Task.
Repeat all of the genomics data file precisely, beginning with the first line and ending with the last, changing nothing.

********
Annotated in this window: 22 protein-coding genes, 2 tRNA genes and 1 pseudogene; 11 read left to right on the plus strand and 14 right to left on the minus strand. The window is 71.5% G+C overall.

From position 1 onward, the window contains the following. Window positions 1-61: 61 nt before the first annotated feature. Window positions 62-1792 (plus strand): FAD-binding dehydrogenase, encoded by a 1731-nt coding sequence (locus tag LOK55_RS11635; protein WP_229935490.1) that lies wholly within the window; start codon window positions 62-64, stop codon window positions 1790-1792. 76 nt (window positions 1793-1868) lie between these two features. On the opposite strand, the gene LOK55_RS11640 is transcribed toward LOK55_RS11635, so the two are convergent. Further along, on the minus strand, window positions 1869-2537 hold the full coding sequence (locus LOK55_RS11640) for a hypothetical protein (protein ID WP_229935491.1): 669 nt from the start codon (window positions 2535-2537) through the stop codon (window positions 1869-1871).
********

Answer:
Annotated in this window: 22 protein-coding genes, 2 tRNA genes and 1 pseudogene; 11 read left to right on the plus strand and 14 right to left on the minus strand. The window is 71.5% G+C overall.

From position 1 onward, the window contains the following. Window positions 1-61: 61 nt before the first annotated feature. Window positions 62-1792 (plus strand): FAD-binding dehydrogenase, encoded by a 1731-nt coding sequence (locus tag LOK55_RS11635; protein WP_229935490.1) that lies wholly within the window; start codon window positions 62-64, stop codon window positions 1790-1792. 76 nt (window positions 1793-1868) lie between these two features. On the opposite strand, the gene LOK55_RS11640 is transcribed toward LOK55_RS11635, so the two are convergent. Further along, on the minus strand, window positions 1869-2537 hold the full coding sequence (locus LOK55_RS11640) for a hypothetical protein (protein ID WP_229935491.1): 669 nt from the start codon (window positions 2535-2537) through the stop codon (window positions 1869-1871).